The final hint in relation to racing hard is to think about the process when racing and not the outcome. This will ensure the swimmer retains the right focus in the race and will lead to better overall performances.
5. Swim Down & Debrief Like a Champion
Once a swimmer has completed a race it is time for them to speak to their coach and receive some feedback from the coach’s perspective on how they performed. Swimmers will also be required to complete a swim down in the non-competition pool if there is one.
When a swimmer speaks to their coach, the coach will provide feedback from their observations of your race. This will include a summary of what the swimmer did well and what they could improve. They will also provide the swimmer with split times in events longer than 50m metres and the swimmer and coach then discuss how they paced the race. Chatting with the coach immediately following a race will also provide the swimmer with the opportunity to provide feedback on how they felt throughout the race.
Completing a swim down as soon as possible after a race is an essential part of a swimmer’s recovery, especially if they have more events to swim. The swim down will enable lactic acid that has built up in the swimmer’s muscles to be removed from the body. It will also double as a mini warm-up if the swimmer has further events.
Thanks for this information; I have been telling my swimmers similar things for a long time, now that I can show them that someone else thinks that these things are important, I am sure that it will reinforce what I am saying. keep up the good work.
Thanks Coach, I must admit that you have inspired the swimmers of my club and we enjoy sharing all your emails and swimming tips.
Thanks for this summary which I will share with our swimmers. I would add that in the preparation of packing one’s bag that swimmers ensure they have more than one pair of goggles. Invariably we have goggles that get either lost or damaged and this is very frustrating and is distracting to focusing on their race.
I would add that part of meet preparation is to ensure that they remain properly hydrated during the meet and either walk with appropriate snacks that can keep them fueled throughout the meet.
I agree two pairs of Goggles are a must preferably in the pocket on your way to the start you need a spare cap and a spare goggles set.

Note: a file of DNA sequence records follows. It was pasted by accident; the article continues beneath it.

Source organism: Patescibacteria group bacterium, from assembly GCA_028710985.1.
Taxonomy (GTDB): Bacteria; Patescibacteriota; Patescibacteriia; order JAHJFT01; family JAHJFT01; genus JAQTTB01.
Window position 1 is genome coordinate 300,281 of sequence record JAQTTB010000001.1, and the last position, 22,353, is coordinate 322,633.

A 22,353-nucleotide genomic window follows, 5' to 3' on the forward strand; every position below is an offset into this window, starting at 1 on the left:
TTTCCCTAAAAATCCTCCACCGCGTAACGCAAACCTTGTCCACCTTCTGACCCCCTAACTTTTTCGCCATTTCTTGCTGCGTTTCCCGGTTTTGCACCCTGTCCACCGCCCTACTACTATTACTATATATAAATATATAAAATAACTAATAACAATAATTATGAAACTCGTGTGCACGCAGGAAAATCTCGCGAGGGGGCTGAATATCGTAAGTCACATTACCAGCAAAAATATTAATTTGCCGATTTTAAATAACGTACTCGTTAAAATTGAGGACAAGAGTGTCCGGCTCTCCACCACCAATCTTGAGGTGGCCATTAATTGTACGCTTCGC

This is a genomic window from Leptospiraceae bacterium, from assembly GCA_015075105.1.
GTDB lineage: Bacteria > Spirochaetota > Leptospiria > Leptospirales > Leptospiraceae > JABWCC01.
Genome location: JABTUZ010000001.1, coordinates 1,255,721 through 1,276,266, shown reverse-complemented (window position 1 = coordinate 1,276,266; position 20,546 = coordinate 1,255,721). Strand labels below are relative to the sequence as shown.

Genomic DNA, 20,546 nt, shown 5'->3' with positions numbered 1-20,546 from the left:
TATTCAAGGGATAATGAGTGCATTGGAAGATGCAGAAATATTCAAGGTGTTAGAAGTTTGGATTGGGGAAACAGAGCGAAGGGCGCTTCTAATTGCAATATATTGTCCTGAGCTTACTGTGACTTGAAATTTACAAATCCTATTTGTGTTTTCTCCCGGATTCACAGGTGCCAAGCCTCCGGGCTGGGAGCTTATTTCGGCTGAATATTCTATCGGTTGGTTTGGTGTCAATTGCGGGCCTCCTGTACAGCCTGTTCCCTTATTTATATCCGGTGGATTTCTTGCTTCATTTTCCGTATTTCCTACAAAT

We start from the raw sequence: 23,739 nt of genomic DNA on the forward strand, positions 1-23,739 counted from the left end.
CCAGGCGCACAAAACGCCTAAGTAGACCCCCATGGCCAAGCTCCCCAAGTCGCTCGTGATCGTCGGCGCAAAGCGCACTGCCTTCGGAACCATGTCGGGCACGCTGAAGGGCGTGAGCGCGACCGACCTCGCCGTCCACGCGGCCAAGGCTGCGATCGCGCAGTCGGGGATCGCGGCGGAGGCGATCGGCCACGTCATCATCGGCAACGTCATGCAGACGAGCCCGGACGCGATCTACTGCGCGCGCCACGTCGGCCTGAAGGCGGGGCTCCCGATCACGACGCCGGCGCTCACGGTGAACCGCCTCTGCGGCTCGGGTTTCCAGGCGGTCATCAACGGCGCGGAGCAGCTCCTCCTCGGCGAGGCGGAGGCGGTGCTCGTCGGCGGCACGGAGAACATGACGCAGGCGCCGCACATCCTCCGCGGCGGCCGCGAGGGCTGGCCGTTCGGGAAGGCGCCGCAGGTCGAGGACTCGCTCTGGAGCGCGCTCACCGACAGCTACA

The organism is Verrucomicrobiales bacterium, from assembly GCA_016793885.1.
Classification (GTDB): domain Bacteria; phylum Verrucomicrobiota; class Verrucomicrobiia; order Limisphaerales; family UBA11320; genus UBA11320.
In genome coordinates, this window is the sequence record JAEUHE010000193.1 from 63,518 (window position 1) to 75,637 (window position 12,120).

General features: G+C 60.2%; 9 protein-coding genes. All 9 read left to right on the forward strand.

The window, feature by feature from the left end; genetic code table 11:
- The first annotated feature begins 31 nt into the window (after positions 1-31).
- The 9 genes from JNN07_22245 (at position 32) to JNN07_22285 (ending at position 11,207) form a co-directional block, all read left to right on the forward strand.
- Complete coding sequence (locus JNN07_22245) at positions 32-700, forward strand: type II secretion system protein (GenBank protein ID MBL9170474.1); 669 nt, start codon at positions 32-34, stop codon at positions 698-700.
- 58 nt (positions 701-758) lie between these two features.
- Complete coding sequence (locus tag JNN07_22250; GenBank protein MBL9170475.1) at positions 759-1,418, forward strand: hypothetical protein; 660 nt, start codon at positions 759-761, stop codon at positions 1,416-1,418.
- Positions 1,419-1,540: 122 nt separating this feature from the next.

Before your start-focus and not on chatting to your friends! 8 arm circles are great for activating both sides of the brain and some good power music is also a help.
Hi Gary, my dear teacher
T. and I have a question.
I have a 9 year old boy who swims for professional practice
How many hours per week, each session should my child to exercise in the future will be a medal.
Please guide me.
If you are serious in supporting your boy to be the best that he can be in swimming, then I suggest having a look at the book http://www.SwimmingForParents.com.
It will guide you through your sons development from a young boy at 9 years, for the next 5 years.
The amount of training for young swimmers varies and is discussed in detail in the book.
Most 9 year olds would be doing average 3 times a week for 1 to 1 1/2 hours a session.
Great tips! Even the best swimmers need a little help sometimes. With these tips in mind you’ll encourage the champion in you to swim strong and come out on top.
Our coach has insisted its mandatory to do a 1500m warm up. During the upcoming country championships held at the murry bridge swimming pool next week.
please advise if this is nessesary and what would be a suitable warm up.
Your coach is in the best position to know what the right warm up is for each swimmer based on their attendance through the season and their short and long term goals. If you ever have any concerns in regards to length of warm up or what you do in your warm up, speak to your coach so that you understand why you are being asked to do it.
The Swimming Expert